YOU CAN EDIT THIS PAGE! Just click any blue "Edit" link and start writing!


From Wikitravel
Revision as of 00:58, 21 October 2006 by Blacksapphire (talk | contribs)
Jump to: navigation, search

Default Banner.jpg

Grenoble[1] is a city of around 160,000 inhabitants located near the French Alps. The climate is quite cold in winter, there are some days of snow almost every year. Summers are known to be hot, as mountains surrounding the town stop any wind. The town is renowned for its scientific research centers and universities. A lot of foreign scientists and students live there (as to say, more than in other comparable towns in France). Grenoble is crossed by two rivers, the Drac and the Isère, and is surrounded by three mountain chains, Vercors, Chartreuse and Belledonne.

View to the Massif

Get in


There are two airports near Grenoble:


Just follow the highways from/to Geneva, Lyon, Chambéry, Valence.


Several high speed trains (TGV) from SNCF link Paris to Grenoble directly every day, for a three-hour trip of 640 km. Full price is about 70 Eur for a one-way ticket. At non-peak times (in the late evening for example), trains from Grenoble to Paris usually pass through Lyon. This will add up to one hour waiting at Lyon Part Dieu Station.

Trains link hourly Lyon (Part-Dieu station) to Grenoble, from 5:30 am to midnight (5am to 10pm from Grenoble to Lyon). You will travel in regional trains (TER) for 1h30. Full price is 15 Eur. Don't be surprised, the train schedule sometimes include buses. The price is the same, the duration is the same, they start at the same station and arrive at the same point.

Get around


Avoid rush hour on highways around the town or you are likely to lose one hour in traffic jam (between 7h-9h am and 5h-6h pm).

Regional buses

Lot of regional buses can take you from the center of the town to ski stations and various countryside towns. For example, Grenoble to Chamrousse (bus 6010) ski station is 2.7 Eur. By the way, if you think going skiing by coach, you would have better buying tickets by advance. In case the bus is crowded, you get the priority. Tickets are sold at the main bus station (just next to the railway station) and at the tourists' information office (French: Maison du tourisme, tramway A or B station).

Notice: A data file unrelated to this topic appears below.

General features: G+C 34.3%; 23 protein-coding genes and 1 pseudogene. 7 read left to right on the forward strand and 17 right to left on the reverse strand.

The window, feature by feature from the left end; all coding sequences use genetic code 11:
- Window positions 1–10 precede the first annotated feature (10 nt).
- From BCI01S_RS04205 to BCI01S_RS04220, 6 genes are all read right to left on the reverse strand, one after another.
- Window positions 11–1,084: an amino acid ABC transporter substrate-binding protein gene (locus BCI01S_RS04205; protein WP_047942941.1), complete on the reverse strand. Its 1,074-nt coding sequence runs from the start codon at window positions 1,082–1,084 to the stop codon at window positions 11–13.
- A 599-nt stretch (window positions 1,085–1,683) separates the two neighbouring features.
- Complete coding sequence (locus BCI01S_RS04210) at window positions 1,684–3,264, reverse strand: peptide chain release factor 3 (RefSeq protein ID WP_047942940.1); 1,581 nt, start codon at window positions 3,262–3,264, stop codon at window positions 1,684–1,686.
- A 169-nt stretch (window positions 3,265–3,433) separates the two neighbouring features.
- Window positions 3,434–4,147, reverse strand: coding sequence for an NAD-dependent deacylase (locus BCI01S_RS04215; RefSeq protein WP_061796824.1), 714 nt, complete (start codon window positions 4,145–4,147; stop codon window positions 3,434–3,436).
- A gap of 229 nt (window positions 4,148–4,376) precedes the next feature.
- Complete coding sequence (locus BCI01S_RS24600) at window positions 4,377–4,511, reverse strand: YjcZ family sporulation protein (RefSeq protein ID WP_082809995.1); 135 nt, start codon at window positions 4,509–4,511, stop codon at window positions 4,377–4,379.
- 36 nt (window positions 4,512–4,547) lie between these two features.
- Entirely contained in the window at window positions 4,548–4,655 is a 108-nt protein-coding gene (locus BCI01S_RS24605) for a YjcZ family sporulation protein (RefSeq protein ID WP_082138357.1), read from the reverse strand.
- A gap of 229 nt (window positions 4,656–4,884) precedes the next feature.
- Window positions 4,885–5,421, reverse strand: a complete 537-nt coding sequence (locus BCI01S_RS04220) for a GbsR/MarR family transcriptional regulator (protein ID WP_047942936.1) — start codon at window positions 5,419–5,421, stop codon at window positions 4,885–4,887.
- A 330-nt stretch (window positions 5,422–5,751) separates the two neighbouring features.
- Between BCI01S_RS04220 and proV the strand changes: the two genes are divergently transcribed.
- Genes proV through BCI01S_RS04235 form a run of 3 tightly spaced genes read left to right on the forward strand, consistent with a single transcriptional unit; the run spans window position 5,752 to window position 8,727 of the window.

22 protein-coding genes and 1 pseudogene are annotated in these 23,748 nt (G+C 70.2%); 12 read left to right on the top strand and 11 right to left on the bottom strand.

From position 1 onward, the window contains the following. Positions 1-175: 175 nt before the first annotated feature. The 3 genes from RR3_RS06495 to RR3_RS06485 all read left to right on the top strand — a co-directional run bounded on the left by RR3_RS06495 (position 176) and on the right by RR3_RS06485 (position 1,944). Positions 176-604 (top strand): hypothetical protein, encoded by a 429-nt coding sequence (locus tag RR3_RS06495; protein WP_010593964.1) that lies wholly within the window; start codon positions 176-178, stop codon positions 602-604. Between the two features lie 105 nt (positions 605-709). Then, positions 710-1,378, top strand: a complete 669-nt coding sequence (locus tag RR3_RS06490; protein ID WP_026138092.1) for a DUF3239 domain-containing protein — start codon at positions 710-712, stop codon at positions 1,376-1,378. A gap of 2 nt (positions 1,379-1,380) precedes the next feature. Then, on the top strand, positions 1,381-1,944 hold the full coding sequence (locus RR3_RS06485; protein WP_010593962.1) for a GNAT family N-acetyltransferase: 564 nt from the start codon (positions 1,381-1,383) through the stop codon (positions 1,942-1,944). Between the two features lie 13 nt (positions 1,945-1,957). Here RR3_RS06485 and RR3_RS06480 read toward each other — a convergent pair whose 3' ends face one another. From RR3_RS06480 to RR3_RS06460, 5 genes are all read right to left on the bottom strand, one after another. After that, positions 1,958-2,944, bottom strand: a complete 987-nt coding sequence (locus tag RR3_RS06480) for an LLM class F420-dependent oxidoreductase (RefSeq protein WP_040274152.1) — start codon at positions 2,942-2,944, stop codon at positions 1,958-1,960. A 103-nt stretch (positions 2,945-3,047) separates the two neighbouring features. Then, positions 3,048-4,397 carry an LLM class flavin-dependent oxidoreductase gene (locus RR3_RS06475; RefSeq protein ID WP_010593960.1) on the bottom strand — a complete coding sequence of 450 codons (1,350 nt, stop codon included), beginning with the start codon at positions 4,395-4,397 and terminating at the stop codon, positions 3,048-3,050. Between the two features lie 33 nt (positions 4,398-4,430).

Information on regional buses: (in French only for now, but finding buses schedules is easy). Beware that winter schedule (called in French in VFD website: saison neige) is not the same as for the rest of the year.

Town tramways and buses

Two lines of tramway cross the town every few minutes (every quarter of hour on Sundays) and a lot of buses (lot fewer on Sundays). Individual ticket price is 1.2 Eur. Tickets can be bought in the bus from the driver, and from machines on the platform for tramways (tickets are compatible with both). Information on town buses and tramways: (in French).


Despite its proximity to mountains, Grenoble is flat, so you won't experience steep slopes in the town. If you feel like it, you will find slopes in the near mountains. Anyway, a nice and easy ride is to follow the two rivers that cross Grenoble. There is a cycle track along the Isère for several kilometers, and along the Drac. There is an old bicycle track along the Isère river passing in front of the town centre, and various dedicated lanes along the main boulevards. Bicycles are allowed on some streets, but riders often have to use the same lane as buses (for the fearless riders only). It is possible to hire a bicycle for a day or a week at the railway station (two other locations will be opened by February 2004). 5 Eur a day.

Disabled Travellers

If you use a wheel chair, you will notice that the some efforts have been accomplished to fit your needs. Tramways are designed to ease the access of wheel chairs, and a lot of buses do so. However most of work is to be done for the streets and you will experience problems because of steps between the pavement and the street.


  • Paul Mistral park is a big park in the center of the town. A rink allows the use of rollers, and some people usually play street hockey. The park contains big lawns with trees to appreciate quietness. At the center, a tower (the tower Perret) was built in 1922, but it is currently not possible to go up, due to safety problems. The park has no fences, so it is opened all the time.